(of the winged serpent) It guides the Well-acting god into the Duat of the horizon of the East.

(of Besi) He establishes Ra, and he places fire on the head and horns, and the weapon which is in the hand of the Fighter is in the follower of this god.

(of the serpent Ankhi) It establishes Ra, establishing time which is reckoned in writing by years is with this uraeus, and it makes it to go with him into the heights of heaven.

(of the three women) Those who cry to Ra say “Enter in, O Ra! Hail, come, O Ra! Hail, come, O you who are born of the Duat! Come, O offspring of the heights of heaven! Hail, come into being, O Ra!

(of the double bow) This is the Mehen serpent of the uraei, which strids through the Duat. The two bows are stretched out, and they bear up on themselves him of the Two-Faces (HorusSet) in his mystery which relates to them. They lead the way for Ra, in the horizon of the east of heaven, and they pass on into the heights of heaven in his train.

In the lower register there are twelve male figures carrying oars (“the gods who never diminish”), followed by twelve female figures with a star above their heads who are holding a rope (“the hours who tow alone”). They are followed by four gods holding scepters: Banti (with the head of an ape), Seshha with the head of a man and a star above him), Ka-amenti with the head of a bull), and Renen-sbau with the head of a man and a star above him). Next to them there is a monkey with a star above his head standing on a standard, and the Eye of Ra, also standing on a standard. The text is as follows…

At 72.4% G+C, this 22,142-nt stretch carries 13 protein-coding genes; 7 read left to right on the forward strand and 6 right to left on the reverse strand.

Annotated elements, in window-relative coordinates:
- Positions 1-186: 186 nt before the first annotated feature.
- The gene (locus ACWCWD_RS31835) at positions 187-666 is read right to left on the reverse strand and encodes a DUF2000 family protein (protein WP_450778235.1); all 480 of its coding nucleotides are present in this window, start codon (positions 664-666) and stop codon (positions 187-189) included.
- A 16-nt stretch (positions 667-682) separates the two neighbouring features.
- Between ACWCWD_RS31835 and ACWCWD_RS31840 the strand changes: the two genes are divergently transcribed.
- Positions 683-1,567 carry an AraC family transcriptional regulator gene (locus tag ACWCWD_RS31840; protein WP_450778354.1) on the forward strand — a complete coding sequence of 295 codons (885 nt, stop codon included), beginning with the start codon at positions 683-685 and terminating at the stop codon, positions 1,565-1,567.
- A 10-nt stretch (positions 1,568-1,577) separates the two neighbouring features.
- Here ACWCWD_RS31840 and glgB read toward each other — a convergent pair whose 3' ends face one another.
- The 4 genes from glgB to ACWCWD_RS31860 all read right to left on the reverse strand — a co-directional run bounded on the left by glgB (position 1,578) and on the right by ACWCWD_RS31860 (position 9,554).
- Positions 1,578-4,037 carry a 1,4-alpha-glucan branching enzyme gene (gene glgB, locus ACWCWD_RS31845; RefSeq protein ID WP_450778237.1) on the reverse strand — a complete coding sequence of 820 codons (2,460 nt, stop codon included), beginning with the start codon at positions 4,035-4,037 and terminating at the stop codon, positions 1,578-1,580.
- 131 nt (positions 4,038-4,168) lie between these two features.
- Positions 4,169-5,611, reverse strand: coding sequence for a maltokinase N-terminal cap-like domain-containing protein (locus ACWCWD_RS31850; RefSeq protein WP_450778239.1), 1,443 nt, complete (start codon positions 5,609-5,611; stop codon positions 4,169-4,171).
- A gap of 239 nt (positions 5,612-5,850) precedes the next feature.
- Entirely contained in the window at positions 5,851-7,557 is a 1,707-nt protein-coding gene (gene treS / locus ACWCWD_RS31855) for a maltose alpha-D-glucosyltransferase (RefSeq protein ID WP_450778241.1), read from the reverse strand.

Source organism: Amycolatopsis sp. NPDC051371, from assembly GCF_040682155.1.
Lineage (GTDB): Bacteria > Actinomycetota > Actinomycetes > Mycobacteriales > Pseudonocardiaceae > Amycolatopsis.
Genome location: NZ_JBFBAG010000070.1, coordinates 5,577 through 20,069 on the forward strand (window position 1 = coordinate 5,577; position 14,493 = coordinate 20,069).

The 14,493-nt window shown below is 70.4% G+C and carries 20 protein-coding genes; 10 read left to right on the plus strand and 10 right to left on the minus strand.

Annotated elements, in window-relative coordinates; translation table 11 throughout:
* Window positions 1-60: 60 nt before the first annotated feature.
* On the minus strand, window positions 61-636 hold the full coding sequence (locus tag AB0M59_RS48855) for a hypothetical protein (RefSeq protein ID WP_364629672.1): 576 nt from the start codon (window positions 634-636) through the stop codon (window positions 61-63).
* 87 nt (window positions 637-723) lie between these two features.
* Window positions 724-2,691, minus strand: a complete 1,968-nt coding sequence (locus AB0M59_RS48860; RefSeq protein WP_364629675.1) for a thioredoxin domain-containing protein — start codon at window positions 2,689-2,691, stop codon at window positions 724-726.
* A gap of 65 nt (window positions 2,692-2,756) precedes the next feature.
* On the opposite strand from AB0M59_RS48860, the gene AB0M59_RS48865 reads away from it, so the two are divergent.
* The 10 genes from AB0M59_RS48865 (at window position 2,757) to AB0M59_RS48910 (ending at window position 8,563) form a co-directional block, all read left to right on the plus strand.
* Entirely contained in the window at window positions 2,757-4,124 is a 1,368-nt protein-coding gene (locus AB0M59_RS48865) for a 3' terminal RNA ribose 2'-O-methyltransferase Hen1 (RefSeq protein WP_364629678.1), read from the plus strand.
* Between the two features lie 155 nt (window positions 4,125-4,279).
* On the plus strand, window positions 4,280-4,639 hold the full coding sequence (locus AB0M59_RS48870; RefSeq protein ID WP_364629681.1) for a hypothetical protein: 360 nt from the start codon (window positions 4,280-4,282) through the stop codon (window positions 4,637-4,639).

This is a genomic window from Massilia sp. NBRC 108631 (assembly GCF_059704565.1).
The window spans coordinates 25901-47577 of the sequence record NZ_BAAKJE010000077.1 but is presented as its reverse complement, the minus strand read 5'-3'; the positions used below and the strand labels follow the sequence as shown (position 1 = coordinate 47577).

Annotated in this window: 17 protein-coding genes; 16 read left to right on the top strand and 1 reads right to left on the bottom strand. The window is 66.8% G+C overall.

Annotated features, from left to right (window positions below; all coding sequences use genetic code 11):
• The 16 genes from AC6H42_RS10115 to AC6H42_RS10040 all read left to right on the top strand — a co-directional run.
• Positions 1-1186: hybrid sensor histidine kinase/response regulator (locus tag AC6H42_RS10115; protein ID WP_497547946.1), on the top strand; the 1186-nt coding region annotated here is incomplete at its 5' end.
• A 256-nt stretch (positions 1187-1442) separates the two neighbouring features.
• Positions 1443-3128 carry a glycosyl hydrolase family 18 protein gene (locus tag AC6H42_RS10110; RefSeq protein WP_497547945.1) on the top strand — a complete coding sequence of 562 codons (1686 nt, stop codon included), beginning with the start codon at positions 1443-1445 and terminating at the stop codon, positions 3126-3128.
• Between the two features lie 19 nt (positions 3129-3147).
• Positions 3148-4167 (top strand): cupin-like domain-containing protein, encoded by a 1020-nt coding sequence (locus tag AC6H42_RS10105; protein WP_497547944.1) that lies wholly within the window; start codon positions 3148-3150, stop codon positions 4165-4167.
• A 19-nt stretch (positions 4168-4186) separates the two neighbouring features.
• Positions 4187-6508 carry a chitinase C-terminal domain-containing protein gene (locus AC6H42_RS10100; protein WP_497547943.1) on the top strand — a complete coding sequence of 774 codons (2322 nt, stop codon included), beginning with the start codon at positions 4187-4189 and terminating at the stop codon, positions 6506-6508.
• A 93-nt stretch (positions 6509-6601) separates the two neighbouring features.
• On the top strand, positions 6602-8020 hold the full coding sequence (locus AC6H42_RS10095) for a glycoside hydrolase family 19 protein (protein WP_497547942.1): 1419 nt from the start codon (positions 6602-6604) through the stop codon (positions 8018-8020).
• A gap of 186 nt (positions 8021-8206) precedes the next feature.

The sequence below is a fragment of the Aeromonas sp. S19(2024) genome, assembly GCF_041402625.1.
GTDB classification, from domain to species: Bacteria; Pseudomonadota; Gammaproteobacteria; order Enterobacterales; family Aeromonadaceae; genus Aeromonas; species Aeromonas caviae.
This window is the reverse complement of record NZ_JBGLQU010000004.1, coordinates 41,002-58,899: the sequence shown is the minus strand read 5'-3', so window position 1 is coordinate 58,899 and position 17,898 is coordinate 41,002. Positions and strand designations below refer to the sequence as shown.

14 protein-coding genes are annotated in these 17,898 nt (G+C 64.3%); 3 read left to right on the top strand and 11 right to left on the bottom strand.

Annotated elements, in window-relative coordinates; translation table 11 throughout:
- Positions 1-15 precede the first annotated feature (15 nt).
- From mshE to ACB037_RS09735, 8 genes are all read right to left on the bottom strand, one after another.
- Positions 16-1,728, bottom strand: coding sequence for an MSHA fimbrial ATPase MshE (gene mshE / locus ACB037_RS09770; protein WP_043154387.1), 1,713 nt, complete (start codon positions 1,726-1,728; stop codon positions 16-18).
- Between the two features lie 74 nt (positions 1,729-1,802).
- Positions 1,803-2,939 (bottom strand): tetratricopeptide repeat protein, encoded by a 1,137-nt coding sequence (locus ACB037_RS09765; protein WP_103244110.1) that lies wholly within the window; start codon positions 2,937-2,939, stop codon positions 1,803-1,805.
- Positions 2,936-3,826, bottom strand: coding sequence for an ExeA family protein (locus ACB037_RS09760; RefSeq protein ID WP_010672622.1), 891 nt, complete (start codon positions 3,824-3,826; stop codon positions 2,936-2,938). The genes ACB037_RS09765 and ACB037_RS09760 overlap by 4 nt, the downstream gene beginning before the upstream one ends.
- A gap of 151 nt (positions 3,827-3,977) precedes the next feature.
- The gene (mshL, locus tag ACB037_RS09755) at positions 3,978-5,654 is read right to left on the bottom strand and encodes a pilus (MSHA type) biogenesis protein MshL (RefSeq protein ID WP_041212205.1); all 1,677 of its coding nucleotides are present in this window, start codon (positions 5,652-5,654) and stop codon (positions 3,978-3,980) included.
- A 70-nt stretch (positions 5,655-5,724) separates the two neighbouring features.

(of the twelve gods) Those who are in this picture make a rising up for Ra, and they take their oars in this Circle of Unti. They come into being of their own accord at the seasons when Ra is born in Nut; they come into being for the births of Ra, and they make their appearance in Nun along with him. It is they who transport this great god after he has taken his place in the horizon of the east of heaven. Ra says to them “Take your oars and unite yourselves with your stars. Your coming into being takes place when [I] come into being, and your birth takes place when my birth takes place. O beings who transport me, you shall not suffer diminution, O gods Akhemu Seku”

(of the goddesses of the hours) Those who are in this scene take hold of the rope of the boat of Ra to tow him along into the sky. It is they who tow Ra along, and guide him along the roads into the sky, and behold, they are the goddesses who draw along the great god in the Tuat. Ra says to them “Take the rope, set yourselves in position, and pull me, O my followers, into the height of heaven, and lead me along the ways. My birth makes you be born, and behold, my coming into being makes you to come into being. Establish the periods of time and years for him who is among you”.

(of the Eye) This is the Eye of Ra, which the god unites with himself, and it rejoices in its place in the boat. This is he who openes the door of this Circle; he remains in his position, and does not go on his way with Ra.

Finally there is the gate at the end of the hour, the gate of Shetat-Besu. At the entrance stands Metes, and at the exit, Shetau. In the place normally reserved for protextive gods stand two sceptres wearing the white crown. One is labelled Osiris, the other Horus. The serpent guarding the door is named Amnetuef. The text reads…

This [great] god comes forth to this gate, this great god enters through it, and the gods who are therein praise the great god.

(by the sceptres) They say to Ra “[Come] in peace! [Come] in peace! [Come] in peace! [Come] in peace! O you whose transformations are manifold, your soul is in heaven, your body is in the earth. It is your own command, O great one.

(by the serpent) He who is over this door opens to Ra. Sia says to Amnetuef “Open your gate to Ra, unfold your portal to Khuti, so that he may illuminate the thick darkness, and may send light into the hidden realm”. This gate closes after the great god has passed through it, and the gods who are on the battlements wail when they hear it closing upon them.

  • Hornung, Erik (1999) The Ancient Egyptian Books of the Afterlife
  • Wallis Budge, E.A. (1905) The Book of Gates

copyright J Hill 2018